Chick-fil-A Biblical Family of the Day

Chick-fil-A president Dan Cathy: “We support biblical families.”

Today’s Chick-fil-A Biblical Family of the Day: Ahasuerus and Esther (Esther 2:1-17).

After these things, when the anger of King Ahasuerus had abated, he remembered Vashti and what she had done and what had been decreed against her. Then the king’s servants who attended him said, “Let beautiful young virgins be sought out for the king. And let the king appoint commissioners in all the provinces of his kingdom to gather all the beautiful young virgins to the harem in the citadel of Susa under the custody of Hegai, the king’s eunuch, who is in charge of the women; let their cosmetic treatments be given them. And let the girl who pleases the king be queen instead of Vashti.” This pleased the king, and he did so.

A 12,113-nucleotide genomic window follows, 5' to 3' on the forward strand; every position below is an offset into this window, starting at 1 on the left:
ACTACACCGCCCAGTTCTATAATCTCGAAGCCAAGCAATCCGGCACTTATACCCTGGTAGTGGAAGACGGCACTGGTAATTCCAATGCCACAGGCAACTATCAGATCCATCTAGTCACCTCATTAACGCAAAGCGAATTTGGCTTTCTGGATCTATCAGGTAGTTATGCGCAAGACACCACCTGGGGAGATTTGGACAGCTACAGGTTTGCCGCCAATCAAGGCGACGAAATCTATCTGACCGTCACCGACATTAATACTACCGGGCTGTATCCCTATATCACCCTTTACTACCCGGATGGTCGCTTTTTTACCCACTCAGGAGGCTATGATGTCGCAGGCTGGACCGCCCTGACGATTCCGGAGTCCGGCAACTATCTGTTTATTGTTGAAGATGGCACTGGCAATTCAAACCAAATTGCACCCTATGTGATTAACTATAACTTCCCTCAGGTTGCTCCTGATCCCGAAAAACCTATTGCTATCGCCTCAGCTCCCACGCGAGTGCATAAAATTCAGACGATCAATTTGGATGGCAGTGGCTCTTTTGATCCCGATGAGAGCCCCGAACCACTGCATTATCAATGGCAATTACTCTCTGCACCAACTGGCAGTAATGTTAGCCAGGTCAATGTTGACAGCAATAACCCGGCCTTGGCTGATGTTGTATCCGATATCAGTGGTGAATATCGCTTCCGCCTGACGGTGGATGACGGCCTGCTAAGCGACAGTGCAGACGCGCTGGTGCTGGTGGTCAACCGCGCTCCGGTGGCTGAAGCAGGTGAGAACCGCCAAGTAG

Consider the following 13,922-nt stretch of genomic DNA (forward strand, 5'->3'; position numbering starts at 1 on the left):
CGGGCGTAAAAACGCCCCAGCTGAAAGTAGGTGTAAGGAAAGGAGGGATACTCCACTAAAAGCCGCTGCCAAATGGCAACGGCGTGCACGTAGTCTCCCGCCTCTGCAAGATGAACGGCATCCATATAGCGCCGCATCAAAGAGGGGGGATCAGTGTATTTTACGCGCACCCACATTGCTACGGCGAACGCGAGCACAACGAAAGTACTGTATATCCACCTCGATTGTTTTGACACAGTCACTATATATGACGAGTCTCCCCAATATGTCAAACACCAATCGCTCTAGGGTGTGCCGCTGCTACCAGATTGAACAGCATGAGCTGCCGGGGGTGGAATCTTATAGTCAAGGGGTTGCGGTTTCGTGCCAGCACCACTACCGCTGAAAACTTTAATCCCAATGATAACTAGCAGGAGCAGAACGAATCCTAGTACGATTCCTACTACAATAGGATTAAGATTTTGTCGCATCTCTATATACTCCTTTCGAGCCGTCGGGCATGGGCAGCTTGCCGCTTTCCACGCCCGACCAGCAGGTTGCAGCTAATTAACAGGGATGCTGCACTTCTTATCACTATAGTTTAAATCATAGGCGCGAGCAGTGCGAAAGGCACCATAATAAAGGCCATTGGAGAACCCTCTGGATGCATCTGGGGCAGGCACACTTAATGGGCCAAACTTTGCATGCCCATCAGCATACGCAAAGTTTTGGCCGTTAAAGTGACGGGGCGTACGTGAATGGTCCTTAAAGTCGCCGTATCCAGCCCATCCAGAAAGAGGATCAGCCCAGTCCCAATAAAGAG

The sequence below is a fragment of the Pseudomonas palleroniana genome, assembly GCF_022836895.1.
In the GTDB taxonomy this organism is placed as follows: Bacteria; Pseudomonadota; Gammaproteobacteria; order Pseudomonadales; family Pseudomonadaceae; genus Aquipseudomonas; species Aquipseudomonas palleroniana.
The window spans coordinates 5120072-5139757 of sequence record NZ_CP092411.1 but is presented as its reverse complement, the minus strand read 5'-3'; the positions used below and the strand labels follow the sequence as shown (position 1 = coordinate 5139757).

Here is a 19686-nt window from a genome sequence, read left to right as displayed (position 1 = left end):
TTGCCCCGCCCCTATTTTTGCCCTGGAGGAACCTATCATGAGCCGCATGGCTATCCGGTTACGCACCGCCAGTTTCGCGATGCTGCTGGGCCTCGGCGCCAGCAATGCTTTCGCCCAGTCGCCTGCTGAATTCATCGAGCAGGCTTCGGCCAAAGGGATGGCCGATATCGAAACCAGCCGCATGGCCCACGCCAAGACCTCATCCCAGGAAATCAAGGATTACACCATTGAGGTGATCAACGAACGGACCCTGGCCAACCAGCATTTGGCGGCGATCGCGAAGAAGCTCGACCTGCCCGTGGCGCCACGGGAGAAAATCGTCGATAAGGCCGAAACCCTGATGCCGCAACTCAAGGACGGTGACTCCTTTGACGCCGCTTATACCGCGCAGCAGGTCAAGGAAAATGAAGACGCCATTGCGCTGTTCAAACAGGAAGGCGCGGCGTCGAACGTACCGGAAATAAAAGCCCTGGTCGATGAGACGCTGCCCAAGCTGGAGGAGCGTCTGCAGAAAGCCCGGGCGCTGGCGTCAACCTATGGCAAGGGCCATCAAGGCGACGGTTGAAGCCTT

Now there was a Jew in the citadel of Susa whose name was Mordecai son of Jair son of Shimei son of Kish, a Benjaminite. Kish had been carried away from Jerusalem among the captives carried away with King Jeconiah of Judah, whom King Nebuchadnezzar of Babylon had carried away. Mordecai had brought up Hadassah, that is Esther, his cousin, for she had neither father nor mother; the girl was fair and beautiful, and when her father and her mother died, Mordecai adopted her as his own daughter. So when the king’s order and his edict were proclaimed, and when many young women were gathered in the citadel of Susa in the custody of Hegai, Esther also was taken into the king’s palace and put in the custody of Hegai, who had charge of the women. The girl pleased him and won his favor, and he quickly provided her with her cosmetic treatments and her portion of food, and with seven chosen maids from the king’s palace, and advanced her and her maids to the best place in the harem. Esther did not reveal her people or kindred, for Mordecai had charged her not to tell. Every day Mordecai would walk around in front of the court of the harem, to learn how Esther was and how she fared.